of cake. I could have stepped over it, but I jumped instead. And fell
flat on my face. What I projected was not what happened.
I thought of that incident last Saturday as I hobbled off the tennis
court. My game doesn't exactly match that of Pete Sampras, but I've
always had two strengths that kept me reasonably competitive in good
company: a strong forehand and speed. Saturday I just had the strong
forehand. Lobs and drop shots that I used to run down routinely were out
of my reach, even though I strove mightily to get to them.
I've been weighing this performance ever since while I nursed the
aches and pains in its aftermath. I could scale down my expectations,
look for a slower game or turn to some other form of exercise. None of
these options have any appeal to me. The first two turn a form of intense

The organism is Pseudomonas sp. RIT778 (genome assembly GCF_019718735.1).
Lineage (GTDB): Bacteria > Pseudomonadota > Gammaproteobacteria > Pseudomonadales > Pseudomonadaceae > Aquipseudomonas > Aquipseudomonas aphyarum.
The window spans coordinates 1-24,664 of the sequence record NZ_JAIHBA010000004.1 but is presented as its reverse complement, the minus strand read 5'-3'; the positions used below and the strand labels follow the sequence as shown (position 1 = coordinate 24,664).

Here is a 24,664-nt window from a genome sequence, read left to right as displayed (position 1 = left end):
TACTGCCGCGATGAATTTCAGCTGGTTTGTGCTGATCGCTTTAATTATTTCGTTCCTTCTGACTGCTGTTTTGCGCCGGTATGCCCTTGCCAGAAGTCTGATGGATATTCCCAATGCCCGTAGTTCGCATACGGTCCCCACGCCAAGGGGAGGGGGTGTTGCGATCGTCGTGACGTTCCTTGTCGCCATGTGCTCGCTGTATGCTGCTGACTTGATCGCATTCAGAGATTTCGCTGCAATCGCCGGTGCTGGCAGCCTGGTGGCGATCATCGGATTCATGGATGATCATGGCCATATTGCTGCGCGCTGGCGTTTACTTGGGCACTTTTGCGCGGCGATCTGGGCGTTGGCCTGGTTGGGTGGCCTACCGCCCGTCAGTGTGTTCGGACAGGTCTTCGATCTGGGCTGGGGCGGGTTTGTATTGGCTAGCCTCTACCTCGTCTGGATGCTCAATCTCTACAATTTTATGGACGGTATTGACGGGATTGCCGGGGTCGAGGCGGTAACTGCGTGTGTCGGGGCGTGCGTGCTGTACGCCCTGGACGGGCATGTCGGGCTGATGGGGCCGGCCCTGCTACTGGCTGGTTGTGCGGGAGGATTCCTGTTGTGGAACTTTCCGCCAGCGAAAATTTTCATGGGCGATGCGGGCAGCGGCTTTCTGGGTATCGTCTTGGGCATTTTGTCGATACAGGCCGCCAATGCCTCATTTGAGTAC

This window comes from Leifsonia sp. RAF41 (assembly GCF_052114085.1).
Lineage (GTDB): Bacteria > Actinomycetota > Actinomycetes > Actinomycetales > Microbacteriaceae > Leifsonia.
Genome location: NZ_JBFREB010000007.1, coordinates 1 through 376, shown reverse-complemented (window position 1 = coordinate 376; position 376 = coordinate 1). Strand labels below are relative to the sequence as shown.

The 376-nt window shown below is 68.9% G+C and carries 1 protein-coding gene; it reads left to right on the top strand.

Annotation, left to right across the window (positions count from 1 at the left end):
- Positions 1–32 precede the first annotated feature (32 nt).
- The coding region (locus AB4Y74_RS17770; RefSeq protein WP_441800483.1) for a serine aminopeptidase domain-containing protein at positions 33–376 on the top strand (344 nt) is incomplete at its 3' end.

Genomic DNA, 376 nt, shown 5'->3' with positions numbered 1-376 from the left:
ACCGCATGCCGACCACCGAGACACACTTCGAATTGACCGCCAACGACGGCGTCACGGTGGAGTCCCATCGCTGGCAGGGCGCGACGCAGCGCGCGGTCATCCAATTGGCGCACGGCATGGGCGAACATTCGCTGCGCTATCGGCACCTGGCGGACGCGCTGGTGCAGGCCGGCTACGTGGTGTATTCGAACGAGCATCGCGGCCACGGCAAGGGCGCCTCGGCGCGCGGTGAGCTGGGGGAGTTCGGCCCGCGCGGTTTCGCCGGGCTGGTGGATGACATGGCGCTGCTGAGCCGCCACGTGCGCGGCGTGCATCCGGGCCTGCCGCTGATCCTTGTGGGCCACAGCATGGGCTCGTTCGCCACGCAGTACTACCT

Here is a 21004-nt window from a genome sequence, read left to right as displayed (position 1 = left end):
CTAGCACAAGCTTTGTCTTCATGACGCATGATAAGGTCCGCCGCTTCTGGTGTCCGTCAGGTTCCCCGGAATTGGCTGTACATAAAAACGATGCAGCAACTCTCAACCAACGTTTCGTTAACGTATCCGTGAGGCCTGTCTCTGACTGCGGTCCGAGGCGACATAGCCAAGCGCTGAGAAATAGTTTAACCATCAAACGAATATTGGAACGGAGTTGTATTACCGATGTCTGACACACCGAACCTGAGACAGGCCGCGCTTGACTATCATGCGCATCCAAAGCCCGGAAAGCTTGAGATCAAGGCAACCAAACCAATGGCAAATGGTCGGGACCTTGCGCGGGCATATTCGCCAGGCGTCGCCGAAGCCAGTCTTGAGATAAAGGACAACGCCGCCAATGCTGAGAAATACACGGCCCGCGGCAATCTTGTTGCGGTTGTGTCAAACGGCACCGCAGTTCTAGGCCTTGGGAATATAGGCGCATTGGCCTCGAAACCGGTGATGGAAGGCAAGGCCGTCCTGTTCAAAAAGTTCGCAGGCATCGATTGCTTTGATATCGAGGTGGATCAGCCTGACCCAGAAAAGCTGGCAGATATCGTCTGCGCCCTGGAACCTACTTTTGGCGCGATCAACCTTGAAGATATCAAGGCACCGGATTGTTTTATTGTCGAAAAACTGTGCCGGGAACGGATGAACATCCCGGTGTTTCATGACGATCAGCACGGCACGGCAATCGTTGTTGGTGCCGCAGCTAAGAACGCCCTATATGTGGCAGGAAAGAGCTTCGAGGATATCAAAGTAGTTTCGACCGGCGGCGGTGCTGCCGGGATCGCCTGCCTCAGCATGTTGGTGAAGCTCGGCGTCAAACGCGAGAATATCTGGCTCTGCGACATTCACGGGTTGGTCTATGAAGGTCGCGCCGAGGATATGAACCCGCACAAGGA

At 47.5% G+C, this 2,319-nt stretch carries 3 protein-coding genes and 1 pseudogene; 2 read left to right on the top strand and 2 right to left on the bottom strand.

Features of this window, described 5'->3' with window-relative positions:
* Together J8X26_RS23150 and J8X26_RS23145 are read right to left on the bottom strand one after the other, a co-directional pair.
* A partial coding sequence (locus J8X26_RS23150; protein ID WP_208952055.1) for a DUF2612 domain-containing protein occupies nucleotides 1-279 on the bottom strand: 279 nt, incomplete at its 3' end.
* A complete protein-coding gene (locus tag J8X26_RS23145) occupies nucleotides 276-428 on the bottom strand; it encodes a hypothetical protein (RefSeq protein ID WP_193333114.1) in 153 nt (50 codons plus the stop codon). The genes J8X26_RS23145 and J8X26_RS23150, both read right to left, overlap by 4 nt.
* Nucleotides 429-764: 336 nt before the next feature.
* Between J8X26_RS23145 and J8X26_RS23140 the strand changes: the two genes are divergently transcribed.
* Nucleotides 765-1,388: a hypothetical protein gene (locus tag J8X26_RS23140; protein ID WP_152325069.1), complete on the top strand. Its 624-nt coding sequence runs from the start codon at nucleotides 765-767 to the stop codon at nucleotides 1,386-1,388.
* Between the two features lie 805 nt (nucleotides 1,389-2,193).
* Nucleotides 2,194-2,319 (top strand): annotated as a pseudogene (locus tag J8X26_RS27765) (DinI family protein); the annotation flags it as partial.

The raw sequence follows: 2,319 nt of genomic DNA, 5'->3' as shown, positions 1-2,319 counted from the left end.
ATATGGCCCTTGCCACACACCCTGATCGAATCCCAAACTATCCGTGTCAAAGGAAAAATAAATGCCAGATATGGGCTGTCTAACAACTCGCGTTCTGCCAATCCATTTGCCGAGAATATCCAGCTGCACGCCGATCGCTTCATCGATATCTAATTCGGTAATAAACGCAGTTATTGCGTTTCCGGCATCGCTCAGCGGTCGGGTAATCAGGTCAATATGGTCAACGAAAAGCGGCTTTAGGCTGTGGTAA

competition into exercise -- a change of which I suspect I'm incapable.
The third is a kind of discipline I've always rejected and have no
stomach for now.
Maybe this dilemma grows out of my Midwestern upbringing. From the
time I was a scrawny kid in elementary school, I've hung out with friends
who were highly competitive in a social environment rewarding to that
frame of mind.
I knew the pain of reading a list outside the coach's office that told
me I had been cut from the basketball team -- and the joy of seeing my
name there another time. My high school friends and I played poker for
pennies and nickels that didn't come easy and competed fiercely for prom
dates with the beauty queen.
There was a strong bond between us, but we only played keepers. No
soft touches. We neither gave nor asked concessions.
It was a lesson that helped me through four years of military service
in World War II. Navy Preflight, designed by Gene Tunney to make supermen
out of soft college kids, was a case in point.
This was accomplished by playing highly physical games with a kind of
competitive intensity that sometimes approached life and death. If we
lost that competitive edge, we might find ourselves in some other branch
of service -- a specter that hung over us constantly.